Hunter Greene puts his name card on the draft board after being selected by the Cincinnati Reds during the 2017 Major League Baseball Draft at Studio 42 at the MLB Network on Monday, June 12, 2017 in Secaucus, New Jersey. Major League Baseball’s annual draft, even by its own admission, isn’t at the same scale and doesn’t have the kind of pomp and circumstance as its NFL and NBA counterparts.
"He got through the early innings without a high pitch count," Nationals manager Dusty Baker said of Roark, who got through the seven frames with 102 pitches. "That's what's been plaguing him the last three or four starts. He was sharp today and had a real good slider and he had real good command of his fastball."
Romero teamed with right-hander Matt Albers, who pitched a scoreless eighth inning after starter Max Scherzer fired seven innings of one-run ball. Arizona's lone run against Scherzer came from a homer off the bat of Jake Lamb to start the seventh inning. By then, star right fielder Bryce Harper had been subbed out of the game for Chris Heisey. Harper, who went 0-for-3 with a strikeout in his final at-bat in the sixth inning, did not appear to injure himself.
Muck Rack makes it simple to find people, tweets, or articles that mention any name, keyword, company, hashtag etc. We've compiled this guide to help you make the most of your search.
Selecting a term
Start searching tweets, articles from media outlets, articles mentioned in tweets, journalists'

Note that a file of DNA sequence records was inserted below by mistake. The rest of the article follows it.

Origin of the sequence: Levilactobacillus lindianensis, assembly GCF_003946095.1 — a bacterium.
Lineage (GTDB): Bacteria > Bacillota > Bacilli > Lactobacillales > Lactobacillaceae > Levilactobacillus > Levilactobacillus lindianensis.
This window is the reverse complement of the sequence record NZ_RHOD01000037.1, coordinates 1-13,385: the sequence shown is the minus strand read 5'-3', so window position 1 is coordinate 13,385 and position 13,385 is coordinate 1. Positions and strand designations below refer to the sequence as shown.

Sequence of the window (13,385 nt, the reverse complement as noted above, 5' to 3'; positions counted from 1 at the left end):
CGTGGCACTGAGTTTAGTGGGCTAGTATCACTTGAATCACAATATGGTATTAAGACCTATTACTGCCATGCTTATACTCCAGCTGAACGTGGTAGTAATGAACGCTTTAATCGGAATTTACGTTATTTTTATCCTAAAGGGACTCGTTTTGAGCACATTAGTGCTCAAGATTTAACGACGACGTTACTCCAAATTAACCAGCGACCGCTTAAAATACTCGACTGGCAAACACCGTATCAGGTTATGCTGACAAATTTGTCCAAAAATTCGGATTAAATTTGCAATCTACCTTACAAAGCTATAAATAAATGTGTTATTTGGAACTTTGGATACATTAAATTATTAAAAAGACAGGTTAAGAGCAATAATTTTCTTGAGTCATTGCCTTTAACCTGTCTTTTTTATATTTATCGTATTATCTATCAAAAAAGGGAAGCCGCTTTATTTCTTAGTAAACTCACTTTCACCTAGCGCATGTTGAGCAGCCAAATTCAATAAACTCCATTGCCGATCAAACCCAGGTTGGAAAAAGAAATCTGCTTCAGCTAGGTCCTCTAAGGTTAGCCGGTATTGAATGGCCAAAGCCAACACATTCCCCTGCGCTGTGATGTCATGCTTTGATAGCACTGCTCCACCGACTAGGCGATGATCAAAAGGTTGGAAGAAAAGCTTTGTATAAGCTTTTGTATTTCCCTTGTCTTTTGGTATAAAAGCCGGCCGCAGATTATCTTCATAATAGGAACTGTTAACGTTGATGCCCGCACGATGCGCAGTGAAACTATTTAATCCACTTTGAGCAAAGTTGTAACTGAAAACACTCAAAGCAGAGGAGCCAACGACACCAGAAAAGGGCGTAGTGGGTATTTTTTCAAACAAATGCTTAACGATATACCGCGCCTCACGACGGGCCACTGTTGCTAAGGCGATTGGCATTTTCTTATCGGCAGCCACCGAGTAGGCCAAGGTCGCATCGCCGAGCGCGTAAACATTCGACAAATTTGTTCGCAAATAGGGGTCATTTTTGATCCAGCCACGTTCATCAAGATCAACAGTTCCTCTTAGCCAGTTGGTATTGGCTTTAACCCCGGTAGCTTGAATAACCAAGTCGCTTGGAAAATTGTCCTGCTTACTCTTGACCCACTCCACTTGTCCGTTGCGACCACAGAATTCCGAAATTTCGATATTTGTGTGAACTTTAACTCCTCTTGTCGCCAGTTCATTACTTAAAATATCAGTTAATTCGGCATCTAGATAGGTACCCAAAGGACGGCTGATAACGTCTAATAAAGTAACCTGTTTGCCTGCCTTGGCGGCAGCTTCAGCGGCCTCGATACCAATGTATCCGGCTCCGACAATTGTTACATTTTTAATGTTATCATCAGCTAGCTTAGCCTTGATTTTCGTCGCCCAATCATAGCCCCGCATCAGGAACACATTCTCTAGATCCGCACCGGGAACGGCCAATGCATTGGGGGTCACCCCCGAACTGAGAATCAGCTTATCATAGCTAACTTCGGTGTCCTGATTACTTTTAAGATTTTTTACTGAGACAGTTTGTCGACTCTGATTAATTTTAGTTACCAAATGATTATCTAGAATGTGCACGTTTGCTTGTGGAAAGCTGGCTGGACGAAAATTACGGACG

names, titles and bios with some suggested searches:
Companies or Topics (e.g. iPhone, Microsoft)
Phrases (e.g. "cloud computing") — use quotes to keep the terms together
Twitter handles (e.g. @username) — returns those who have mentioned or replied to
Names (e.g. "David Pogue")
Hashtags (e.g. #sxsw, #london2012)
Bio details (e.g. vegan, Olympics, father)
Muck Rack's Advanced Search allows for many boolean operators.
Find results that mention multiple specified terms, use AND or
+. For example, ensure each result contains both Elon Musk and Mark Zuckerberg by
searching Obama AND Romney or Obama + Romney.
Use the operators OR or , to broaden your search when you'd like either of
multiple terms to appear in results. (This is the default behavior of our search when no operators
are used.) For example, search for democrat OR republican to find results that refer to
Democrats and/or Republicans.
Use NOT or - to subtract results from your search. For
example, searching Disney will yield results about the Walt Disney Company as well as Walt Disney
World Resort. To exclude mentions of Disney World, search for Disney -World or Disney
When using one of these operators with a phrase, enclose it in quotation marks. For example, you can
find results about smartphones excluding Apple's iPhone 4S by searching smartphone -"iPhone
Exact case matching or punctuation
If you're searching for a brand name or keyword that relies on specific punctuation marks or capitalization, you can
find results that match your exact query by adding matchcase: before the keyword you're searching for, like matchcase:E*TRADE .
Use parentheses to separate multiple
boolean phrases. For example, to find journalists talking about having fun in Disney World or
Disneyland, search for ("disney world" OR disneyland) AND fun.
An asterisk can be used to search for any variation of a root word truncated by the asterisk. For example, searching for admin* will return results for administrator, administration, administer, administered, etc.
A near operator is an AND operator where you can control the distance between the words. You can vary the distance the near operation uses by adding a forward slash and number (between 0-99) such as strawberries NEAR/10 "whipped cream", which means the strawberries must exist within 10 words of "whipped cream".